Some dirt gets a little harder, like the dirt in my schedule. It’s hard because I already feel like ‘no’ has become the go-to answer for most opportunities that have come up since starting our business at the same time as starting our family. But ‘good’ is the enemy of ‘great,’ right? But it can be so hard to say ‘no’ to good things.

Then it gets harder. I need to start asking myself questions like, ‘what created all that clutter in the closet and the calendar in the first place? What expectations for myself have I been clinging to that aren’t actually realistic ones? Whose approval have I been seeking that I shouldn’t be giving that level of importance to? How have less than ideal boundaries played into allowing some relationships to drain me faster than I can replenish the energy? Why the hell do I equate success so much with getting shit done?’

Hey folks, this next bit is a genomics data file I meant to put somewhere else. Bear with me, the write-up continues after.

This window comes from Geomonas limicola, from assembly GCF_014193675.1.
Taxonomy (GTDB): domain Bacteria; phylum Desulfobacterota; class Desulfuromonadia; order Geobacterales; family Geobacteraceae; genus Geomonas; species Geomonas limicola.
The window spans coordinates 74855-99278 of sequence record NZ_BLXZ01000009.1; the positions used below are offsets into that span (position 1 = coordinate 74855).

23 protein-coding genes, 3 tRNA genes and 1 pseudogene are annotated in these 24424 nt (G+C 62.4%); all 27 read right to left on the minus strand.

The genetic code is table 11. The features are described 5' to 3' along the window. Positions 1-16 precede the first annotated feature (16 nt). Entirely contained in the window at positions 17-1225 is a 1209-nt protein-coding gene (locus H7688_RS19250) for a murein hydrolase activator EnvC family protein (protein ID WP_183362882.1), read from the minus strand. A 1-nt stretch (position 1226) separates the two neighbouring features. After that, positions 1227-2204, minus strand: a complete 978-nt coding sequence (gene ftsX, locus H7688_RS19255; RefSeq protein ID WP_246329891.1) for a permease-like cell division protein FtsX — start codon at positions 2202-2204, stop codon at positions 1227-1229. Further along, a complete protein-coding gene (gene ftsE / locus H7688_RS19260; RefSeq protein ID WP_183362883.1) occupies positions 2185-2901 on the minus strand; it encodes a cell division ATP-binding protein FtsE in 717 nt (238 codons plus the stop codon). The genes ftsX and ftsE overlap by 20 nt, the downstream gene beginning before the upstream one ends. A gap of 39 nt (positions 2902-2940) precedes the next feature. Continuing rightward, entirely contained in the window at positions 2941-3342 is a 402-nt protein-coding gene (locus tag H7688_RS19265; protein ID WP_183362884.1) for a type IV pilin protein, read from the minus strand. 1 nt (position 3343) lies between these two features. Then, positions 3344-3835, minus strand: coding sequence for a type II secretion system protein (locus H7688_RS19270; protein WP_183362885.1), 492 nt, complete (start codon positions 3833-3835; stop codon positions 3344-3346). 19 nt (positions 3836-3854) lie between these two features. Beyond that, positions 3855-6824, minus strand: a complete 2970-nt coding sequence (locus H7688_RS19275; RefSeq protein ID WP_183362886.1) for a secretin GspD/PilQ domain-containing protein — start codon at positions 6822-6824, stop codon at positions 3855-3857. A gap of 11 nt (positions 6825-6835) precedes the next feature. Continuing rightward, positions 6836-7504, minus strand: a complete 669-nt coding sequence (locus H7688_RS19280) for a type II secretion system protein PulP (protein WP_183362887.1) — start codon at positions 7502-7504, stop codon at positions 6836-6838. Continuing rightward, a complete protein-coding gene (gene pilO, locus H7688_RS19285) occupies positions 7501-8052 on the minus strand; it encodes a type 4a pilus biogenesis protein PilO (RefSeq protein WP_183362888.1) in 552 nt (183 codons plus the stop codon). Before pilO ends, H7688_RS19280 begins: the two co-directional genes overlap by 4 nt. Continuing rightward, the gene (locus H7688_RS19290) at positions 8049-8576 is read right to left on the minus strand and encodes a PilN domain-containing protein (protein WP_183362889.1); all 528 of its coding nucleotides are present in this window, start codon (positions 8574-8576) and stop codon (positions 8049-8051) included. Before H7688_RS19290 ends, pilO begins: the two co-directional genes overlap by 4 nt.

Starting Blocks

So how do we start?

One bucket at a time. For real.

All 776,000 pounds of dirt from under our house are removed by hand, put on a conveyor belt, and moved out the back. From there, it’s scooped up and loaded into the dump truck. And it takes four to five months for the entire process. We’re talking a lot of dirt here. But, there’s just no other way to safely remove it when you’re still living in the house above it.

Removing the Dirt from Home and Life